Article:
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About Pepin II, King of Aquitaine
Pepin II, called the Younger (823 – after 864 in Senlis), was King of Aquitaine from 838 as the successor upon the death of his father, Pepin I. Pepin II was eldest son of Pepin I and Ingeltrude, daughter of Theodobert, count of Madrie. He was a grandson of the Emperor Louis the Pious.
From MedLands: AQUITAINE, DUKES v3.0 Updated 29 May 2014
2. PEPIN (-Poitiers 13 Dec 838, bur Poitiers, église collégiale de Sainte-Radégonde) ... became PEPIN I King of Aquitaine. m (Sep 822) RINGARDIS, daughter of THEODEBERT Comte de Madrie & his wife. Their first child was
- a) PEPIN (-[Senlis] after 864). The Miraculis Sancti Genulfi names "Pipinum et Karolum liberos totidemque filias" as children of "Pipinus" & his wife. He is named as eldest son of Pepin by Nithard, when recording that he was "seized" after his father's death and "set up an unlawful regime". He was proclaimed PEPIN II King of Aquitaine after the death of his father in Aquitaine, but not recognised as such by his grandfather Emperor Louis I "le Pieux". The Chronicle of Adémar de Chabannes records that "Emeno…comes Pictavinus" declared "filium Pipini [rex Aquitanie filius imperatoris]" as king of Aquitaine after his father's death, in opposition to the emperor, who invaded Poitou and expelled Emeneon "et fratrem eius Bernardum". When his grandfather died, Pepin supported his uncle Emperor Lothaire I and besieged Empress Judith at Poitiers in 840, but was defeated at Fontenoy 25 Jun 841. He returned to Aquitaine and captured Toulouse in [842/43]. Although Aquitaine was given to Charles II "le Chauve" King of the West Franks under the partition Treaty of Verdun in 843, Pepin II remained virtual ruler in Aquitaine and was recognised as such by his uncle at Saint-Benoît sur Loire in Jun 845. The Annales Xantenses record that "Bernhardus comes" was killed "a Karolo" in 844, after which "filio Bernhardi" and "Pippinus rex Aquitainiæ, filius Pippini" defeated the king's army. His subjects deposed Pepin in 848 and recognised Charles "le Chauve" as ruler of Aquitaine. Pepin was shut in the monastery of Saint-Médard de Soissons in 852, escaped in 854, and was restored in Aquitaine for a few months. The Annales Bertiniani record that "Pippinus" joined with "Rotberto comiti et Britonibus" in 859. He was finally captured in 864, and condemned to death, although the sentence was commuted to imprisonment which he served at Senlis.
- His marriage is referred to in documents relating to his trial, in which he was accused among other things of incest by having married a relative within the prohibited degrees. No other information on Pepin's wife has been found in the primary sources so far consulted.
- Adelle de Thuringe
- Mahaut d'Aquitaine
The kingdom of Aquitaine was first created by the Carolingians in 781, when the future Emperor Louis I was crowned king, when still a small child, by Pope Hadrian I in Rome. Under the Ordinatio Imperii promulgated by Emperor Louis in 817, his son Pepin was installed as king of Aquitaine. The Ordinatio specifies that the kingdom consisted of "Aequitaniam et Wasconiam et markam Tolosanam totam, et…comitatos quatuor…in Septimania Carcassensem, et in Burgundia Augustudunensem et Avalensem et Nivernensem". Viewed from our current perspective, this may seem a small prize compared with the extensive territories in southern Germany which were awarded to the emperor's third son Louis, but it gives some idea of the strategic importance of south-western France at the time, particularly as the gateway to the Iberian peninsula. The kingdom of Aquitaine became one of the pawns in the series of rebellions by the sons of Emperor Louis against their father, parts of the territory being transferred back and forth between Pepin and his younger half-brother Charles during the 830s. Aquitaine was awarded to Charles II "le Chauve" King of the West Franks under the 843 Treaty of Verdun, which partitioned the Carolingian Frankish territories between the three surviving sons of Emperor Louis, although this allocation was challenged by the son of the deceased brother Pepin, who was proclaimed Pepin II King of Aquitaine and was recognised as such by his uncle in 845. Pepin II was deposed by his subjects in 848, and Aquitaine reverted to King Charles. Aquitaine was combined with the French crown from the accession of Louis II "le Bègue" King of France in 877.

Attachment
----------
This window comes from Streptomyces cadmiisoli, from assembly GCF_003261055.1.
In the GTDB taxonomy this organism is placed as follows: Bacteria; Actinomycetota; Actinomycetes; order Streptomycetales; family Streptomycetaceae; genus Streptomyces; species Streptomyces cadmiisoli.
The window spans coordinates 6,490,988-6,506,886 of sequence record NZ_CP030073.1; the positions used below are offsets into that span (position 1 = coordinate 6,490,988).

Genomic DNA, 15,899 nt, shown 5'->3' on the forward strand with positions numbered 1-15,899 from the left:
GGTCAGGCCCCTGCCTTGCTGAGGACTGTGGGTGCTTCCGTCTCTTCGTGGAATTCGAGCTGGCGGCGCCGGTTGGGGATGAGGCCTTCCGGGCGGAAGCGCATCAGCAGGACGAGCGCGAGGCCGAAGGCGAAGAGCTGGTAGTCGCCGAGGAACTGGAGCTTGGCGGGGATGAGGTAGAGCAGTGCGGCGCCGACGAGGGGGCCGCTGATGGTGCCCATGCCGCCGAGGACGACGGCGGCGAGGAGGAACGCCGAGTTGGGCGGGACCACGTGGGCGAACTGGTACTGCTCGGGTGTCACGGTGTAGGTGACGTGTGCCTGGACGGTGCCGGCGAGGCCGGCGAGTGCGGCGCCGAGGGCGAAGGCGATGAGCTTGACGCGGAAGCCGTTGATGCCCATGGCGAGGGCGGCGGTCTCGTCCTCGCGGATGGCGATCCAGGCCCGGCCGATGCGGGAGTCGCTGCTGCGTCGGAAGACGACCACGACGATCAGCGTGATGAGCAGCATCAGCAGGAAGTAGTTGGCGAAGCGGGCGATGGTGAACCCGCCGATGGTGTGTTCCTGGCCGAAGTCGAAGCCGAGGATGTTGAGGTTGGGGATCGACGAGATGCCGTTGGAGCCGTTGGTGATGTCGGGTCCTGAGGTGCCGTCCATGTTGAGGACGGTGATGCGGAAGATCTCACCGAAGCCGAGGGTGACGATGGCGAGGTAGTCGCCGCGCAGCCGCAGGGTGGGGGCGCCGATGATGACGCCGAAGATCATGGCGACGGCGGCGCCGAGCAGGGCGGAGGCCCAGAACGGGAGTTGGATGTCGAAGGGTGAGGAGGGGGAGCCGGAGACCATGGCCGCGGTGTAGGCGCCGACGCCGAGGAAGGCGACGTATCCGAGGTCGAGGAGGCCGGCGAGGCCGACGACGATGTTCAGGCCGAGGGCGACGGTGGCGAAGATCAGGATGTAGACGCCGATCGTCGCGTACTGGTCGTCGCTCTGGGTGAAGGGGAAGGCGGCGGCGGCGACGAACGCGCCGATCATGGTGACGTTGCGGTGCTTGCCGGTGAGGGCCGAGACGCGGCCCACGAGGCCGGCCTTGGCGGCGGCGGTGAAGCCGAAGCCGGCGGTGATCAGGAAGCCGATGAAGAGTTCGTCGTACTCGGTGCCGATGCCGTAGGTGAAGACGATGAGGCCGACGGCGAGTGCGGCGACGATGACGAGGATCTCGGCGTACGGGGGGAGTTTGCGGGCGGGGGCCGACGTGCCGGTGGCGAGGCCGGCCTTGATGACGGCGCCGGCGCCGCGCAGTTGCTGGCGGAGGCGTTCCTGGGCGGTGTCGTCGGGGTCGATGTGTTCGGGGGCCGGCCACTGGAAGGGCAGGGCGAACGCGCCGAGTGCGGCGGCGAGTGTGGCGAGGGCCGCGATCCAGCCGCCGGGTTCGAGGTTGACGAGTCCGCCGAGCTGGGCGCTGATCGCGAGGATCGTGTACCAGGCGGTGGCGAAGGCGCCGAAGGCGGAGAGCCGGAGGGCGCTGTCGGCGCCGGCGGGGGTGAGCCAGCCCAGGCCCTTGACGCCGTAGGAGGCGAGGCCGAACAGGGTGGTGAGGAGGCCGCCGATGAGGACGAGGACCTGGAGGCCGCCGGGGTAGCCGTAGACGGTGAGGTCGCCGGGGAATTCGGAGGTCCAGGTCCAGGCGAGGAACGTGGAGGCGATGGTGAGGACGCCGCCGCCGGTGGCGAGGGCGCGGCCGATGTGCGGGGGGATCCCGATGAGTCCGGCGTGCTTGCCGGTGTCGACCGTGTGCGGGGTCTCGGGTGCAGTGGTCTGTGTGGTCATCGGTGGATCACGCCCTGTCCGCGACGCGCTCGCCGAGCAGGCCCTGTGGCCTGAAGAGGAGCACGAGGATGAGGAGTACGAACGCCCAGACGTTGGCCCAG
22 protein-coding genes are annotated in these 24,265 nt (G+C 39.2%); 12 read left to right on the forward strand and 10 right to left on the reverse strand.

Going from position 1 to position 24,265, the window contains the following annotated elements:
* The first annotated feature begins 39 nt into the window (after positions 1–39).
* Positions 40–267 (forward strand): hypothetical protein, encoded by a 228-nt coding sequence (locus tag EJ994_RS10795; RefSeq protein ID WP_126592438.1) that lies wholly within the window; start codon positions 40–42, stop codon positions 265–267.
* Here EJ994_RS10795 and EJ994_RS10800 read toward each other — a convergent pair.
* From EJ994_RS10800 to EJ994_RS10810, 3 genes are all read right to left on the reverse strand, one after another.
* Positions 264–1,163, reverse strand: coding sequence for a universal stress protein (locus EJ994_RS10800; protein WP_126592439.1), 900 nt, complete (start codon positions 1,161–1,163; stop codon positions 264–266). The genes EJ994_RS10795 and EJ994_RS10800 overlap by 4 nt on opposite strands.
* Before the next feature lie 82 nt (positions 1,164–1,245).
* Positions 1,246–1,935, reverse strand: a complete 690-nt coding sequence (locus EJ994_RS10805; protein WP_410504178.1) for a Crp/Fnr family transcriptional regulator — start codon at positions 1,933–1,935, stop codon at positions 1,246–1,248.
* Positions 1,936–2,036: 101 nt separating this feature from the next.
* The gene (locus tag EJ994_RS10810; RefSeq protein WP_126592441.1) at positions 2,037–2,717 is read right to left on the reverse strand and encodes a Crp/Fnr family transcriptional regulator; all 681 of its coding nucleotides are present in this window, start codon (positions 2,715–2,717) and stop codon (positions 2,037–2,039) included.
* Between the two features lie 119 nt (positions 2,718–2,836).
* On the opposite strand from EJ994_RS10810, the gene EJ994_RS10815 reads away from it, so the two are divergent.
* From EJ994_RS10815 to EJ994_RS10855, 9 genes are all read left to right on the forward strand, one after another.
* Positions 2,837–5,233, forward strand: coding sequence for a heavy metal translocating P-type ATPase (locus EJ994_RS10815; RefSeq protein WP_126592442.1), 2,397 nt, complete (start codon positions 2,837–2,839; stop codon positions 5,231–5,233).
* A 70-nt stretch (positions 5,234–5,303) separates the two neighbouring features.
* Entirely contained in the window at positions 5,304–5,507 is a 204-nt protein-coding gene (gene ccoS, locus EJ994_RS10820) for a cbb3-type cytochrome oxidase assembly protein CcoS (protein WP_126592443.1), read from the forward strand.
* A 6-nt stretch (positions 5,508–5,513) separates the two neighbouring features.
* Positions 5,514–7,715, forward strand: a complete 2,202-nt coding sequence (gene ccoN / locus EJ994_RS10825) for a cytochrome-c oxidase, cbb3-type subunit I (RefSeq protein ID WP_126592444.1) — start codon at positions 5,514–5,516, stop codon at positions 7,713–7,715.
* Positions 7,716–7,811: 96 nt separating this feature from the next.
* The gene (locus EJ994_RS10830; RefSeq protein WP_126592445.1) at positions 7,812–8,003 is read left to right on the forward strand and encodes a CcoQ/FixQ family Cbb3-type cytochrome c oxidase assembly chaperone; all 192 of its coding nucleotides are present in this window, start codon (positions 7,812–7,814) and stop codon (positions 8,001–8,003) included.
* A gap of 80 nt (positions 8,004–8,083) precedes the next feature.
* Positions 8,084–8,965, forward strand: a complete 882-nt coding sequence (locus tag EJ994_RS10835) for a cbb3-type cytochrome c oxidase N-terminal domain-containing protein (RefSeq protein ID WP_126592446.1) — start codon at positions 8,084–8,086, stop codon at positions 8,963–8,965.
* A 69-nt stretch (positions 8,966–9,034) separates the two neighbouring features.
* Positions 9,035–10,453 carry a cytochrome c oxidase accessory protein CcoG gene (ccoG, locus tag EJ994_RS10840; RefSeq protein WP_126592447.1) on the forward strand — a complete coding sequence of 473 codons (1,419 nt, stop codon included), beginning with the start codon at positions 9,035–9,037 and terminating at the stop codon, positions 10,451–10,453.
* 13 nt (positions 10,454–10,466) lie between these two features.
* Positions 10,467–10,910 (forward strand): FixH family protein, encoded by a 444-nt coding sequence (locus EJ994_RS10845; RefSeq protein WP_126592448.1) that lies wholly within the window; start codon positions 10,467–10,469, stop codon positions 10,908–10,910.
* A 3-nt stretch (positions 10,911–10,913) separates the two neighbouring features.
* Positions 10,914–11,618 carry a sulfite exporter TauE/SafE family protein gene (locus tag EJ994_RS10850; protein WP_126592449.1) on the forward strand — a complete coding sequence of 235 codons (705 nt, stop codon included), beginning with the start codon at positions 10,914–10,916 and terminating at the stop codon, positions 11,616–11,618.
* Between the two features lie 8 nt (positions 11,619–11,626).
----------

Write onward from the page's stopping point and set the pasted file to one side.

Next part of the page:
- English Wikipedia
- 1. Also called Engelberga, Rigarde, Hringard, or Ringart.
- 2. "Pepin II of Aquitaine," The Routledge Companion to Medieval Warfare, Jim Bradbury, ed. (Routledge, 2004), page 72
- 3. Archibald Ross Lewis (1965), The Development of Southern French and Catalan Society, 718–1050 (Austin: University of Texas Press), 100–101, mentions Pepin's Viking alliance without reference to paganism. Edward Peters (1970), The Shadow King: Rex inutilis in Medieval Law and Literature, 751–1327 (New Haven: Yale University Press), 67–8, cites criticism of Pepin from the Annales Bertiniani under the year 843.
-  Miraculis Sancti Genulfi 6, MGH SS XV.2, p. 1206.
-  Scholz, B. W. with Rogers, B. (2000) Carolingian Chronicles: Royal Frankish Annals and Nithard's Histories (University of Michigan Press) (“Nithard") I.8, p. 139.
-  Adémar de Chabannes III, 16, p. 132.
-  Annales Xantenses 844, MGH SS II, p. 227.
-  Annales Bertiniani 859, MGH SS I, p. 453.
-  Settipani (1993), pp. 281-2.
-  Hincmar, Consilium de pœnitentia Pippini regis (Migne, Patrologiæ, series latina, CXXXV, col. 1119-1122, cited in Settipani (1993), p. 283 footnote 638.